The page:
The Valuable 500 reaches new milestone for disabled employees

Over 200 firms now place disability at the heart of their corporate agendas as businesses worldwide embrace the value of the 1.3bn disabled.

Two hundred global companies have now committed to leading on the inclusion of disabled people in the workplace by joining the disability inclusion campaign The Valuable 500.

Caroline Casey, Founder of The Valuable 500, made the announcement today on the UN’s International Day of Persons with Disabilities, signalling a huge step forward in the fight to achieve inclusion for the 1.3 billion disabled people worldwide, as employees, customers, suppliers and members of the community.

Inclusive businesses

Launched at the World Economic Forum’s Annual Summit in January, 2019, The Valuable 500 calls on 500 global businesses to commit to placing disability inclusion on their board agendas, making a firm commitment to eradicating the exclusion of disabled people in business. 

Those companies that signed up today include The Adecco Group, Anglo American, Arup, Autotrader UK, Aviva, Beeline, Bradesco, British Airways, BT, Carnival UK, CIBC, DNP Indonesia, Freshfields Bruckhaus Deringer LLP, ghd, Greggs, IFF, ITV, Jurys Inn and Leonardo Hotels UK and Ireland , Linklaters LLP, Lloyd’s of London, McLaren Racing, Reed Smith, Salesforce, Savills (UK) Ltd, Sberbank, Syngenta, Telefonica, Tesco, The European Space Agency, TSB, Vodafone and XPS Pension Group.

Companies committed to date come from all corners of the globe including the UK, Japan, India, France, Brazil, Australia, Bahrain, Denmark, Egypt, Italy, the Netherlands, Spain, Israel, Indonesia, Russia, the USA and Switzerland. At least another 100 are expected to join the initiative in the next few months.

The Valuable 500

Last week, Casey appeared at a disability-focused event in association with CII IBDN and Enable India in Delhi. The event marks an upswing in interest and commitment to disability inclusion from Indian companies, in a country that is seeing a growing awareness of the issue.

Over one billion people across the world live with some form of disability – 15% of the global population, or 1 in 7 people – but their value is routinely ignored by business, equivalent to disregarding a potential market the size of US, Brazil, Indonesia and Pakistan combined.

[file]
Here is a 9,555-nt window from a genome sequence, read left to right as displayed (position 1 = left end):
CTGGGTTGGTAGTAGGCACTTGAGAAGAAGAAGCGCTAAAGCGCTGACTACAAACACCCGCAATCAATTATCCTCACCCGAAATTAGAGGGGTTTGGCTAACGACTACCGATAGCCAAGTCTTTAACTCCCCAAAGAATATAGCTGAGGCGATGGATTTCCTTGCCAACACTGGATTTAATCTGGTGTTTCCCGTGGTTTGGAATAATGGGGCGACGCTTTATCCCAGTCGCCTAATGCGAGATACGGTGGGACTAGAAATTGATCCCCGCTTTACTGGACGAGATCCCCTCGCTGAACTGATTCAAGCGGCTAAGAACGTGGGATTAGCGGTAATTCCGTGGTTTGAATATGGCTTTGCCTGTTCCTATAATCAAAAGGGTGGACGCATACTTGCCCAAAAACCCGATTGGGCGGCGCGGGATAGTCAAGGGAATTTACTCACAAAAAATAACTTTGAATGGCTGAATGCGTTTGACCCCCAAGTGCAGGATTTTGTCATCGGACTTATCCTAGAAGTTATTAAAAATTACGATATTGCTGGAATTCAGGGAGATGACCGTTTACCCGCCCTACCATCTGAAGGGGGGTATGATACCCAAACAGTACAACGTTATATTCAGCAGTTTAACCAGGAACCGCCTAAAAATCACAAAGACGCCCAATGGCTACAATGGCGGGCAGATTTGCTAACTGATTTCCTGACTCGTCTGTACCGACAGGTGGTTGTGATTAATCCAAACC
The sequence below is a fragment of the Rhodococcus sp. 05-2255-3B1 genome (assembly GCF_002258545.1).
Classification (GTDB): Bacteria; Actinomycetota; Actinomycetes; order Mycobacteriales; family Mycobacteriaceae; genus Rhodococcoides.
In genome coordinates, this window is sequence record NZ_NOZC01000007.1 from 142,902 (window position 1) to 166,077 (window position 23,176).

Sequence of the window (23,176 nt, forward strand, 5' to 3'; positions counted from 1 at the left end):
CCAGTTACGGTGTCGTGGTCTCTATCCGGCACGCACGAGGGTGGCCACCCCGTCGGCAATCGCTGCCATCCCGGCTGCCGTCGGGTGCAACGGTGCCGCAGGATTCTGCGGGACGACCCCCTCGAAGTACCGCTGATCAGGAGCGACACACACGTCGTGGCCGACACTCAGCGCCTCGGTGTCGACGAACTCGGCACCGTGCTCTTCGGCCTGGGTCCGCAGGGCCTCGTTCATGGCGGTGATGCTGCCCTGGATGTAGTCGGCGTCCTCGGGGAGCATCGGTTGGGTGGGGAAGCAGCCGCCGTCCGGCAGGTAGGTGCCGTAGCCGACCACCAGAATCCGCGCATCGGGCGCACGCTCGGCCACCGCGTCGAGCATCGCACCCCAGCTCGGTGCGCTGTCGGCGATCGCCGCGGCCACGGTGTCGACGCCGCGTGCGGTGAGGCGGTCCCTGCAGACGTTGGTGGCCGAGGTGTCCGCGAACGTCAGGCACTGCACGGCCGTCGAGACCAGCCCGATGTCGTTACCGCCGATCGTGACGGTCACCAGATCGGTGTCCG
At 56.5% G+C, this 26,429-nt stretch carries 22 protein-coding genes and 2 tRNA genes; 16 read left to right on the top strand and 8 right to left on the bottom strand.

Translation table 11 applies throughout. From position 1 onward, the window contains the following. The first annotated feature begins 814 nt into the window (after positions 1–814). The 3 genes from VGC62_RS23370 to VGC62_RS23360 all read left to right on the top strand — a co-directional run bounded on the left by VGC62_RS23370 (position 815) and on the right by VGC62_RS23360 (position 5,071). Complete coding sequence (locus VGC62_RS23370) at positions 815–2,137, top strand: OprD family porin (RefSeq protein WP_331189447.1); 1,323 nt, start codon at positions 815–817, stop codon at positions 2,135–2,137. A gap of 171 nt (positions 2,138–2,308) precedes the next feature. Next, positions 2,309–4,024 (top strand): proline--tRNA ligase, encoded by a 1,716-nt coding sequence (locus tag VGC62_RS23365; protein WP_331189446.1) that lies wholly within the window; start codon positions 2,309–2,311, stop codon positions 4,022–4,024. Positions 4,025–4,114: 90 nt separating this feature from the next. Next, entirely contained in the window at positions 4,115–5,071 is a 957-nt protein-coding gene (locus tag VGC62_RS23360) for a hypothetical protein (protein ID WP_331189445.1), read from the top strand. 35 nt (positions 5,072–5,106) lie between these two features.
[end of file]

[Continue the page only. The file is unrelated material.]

Along with their friends, families and communities, the one billion disabled people worldwide also hold a disposable annual income of $8 trillion a year, equating to an opportunity that business cannot afford to ignore. And, of those one billion, 80% of disabilities are acquired later in life, and an ageing global population means the prevalence of disability is on the rise.

Valuable toolkit

The Valuable 500 will return to the main stage at Davos in January 2020, where Casey will unveil a new report that reveals progress on disability inclusion worldwide.

The Valuable 500 has also unveiled their Executive Resource Hub, an exclusive toolkit designed to help leaders and their board take action and fulfil their Valuable 500 commitments.

The Resource Hub contains details on how to take this issue to board, how to talk about disability inclusivity and what kind of actions business leaders can take.

Caroline Casey said:Today’s announcement on the International Day of Persons with Disabilities shows huge momentum and we are delighted to welcome such a variety of companies to our campaign. We commend the 200 CEOs and brands who are leading the way in creating an inclusive workplace by signing up to The Valuable 500. They are an example to other businesses within their sectors, and I hope they help to encourage their peers to follow suit.”

“There are 1.3 billion disabled people in the world, with a market opportunity of $8 trillion. Business leaders have underestimated their value for too long, and it is fantastic to see that business leaders globally are committing to take tangible action for disability inclusion.”

The Valuable 500 seeks to tackle the trend for businesses to claim they are diverse, yet exclude disability from their definition of diversity. Research by EY commissioned by #valuable earlier this year found disability is still woefully absent from the majority of board level discussions globally – with the majority (56%) of global senior executives rarely or never discussing disability on their leadership agendas.

Meanwhile, the ONS has released its latest employment statistics for disabled people in the UK which show that disabled employees earn 88p for every £1 earned by non-disabled employees.

Commenting on the findings, Casey said: “The ONS findings show that businesses are failing those with a disability.

“Business leaders have continued to underestimate the value of disabled people for too long – people should not be excluded for simply being different.

“It’s disappointing to see that this disparity is the greatest in London, our financial and commercial capital – where disabled people are paid 15.3% less than non-disabled employees.

“It’s time that businesses stand up and ensure disabled people are fully included. We’ve seen over 200 CEOs commit to this by joining The Valuable 500 but others need to make closing the gap a pirority – the gap needs to close and businesses need to be the ones to do it.”

Hear more from Caroline at the DiversityQ D&I Practitioners Summit on December 4.

Rate This: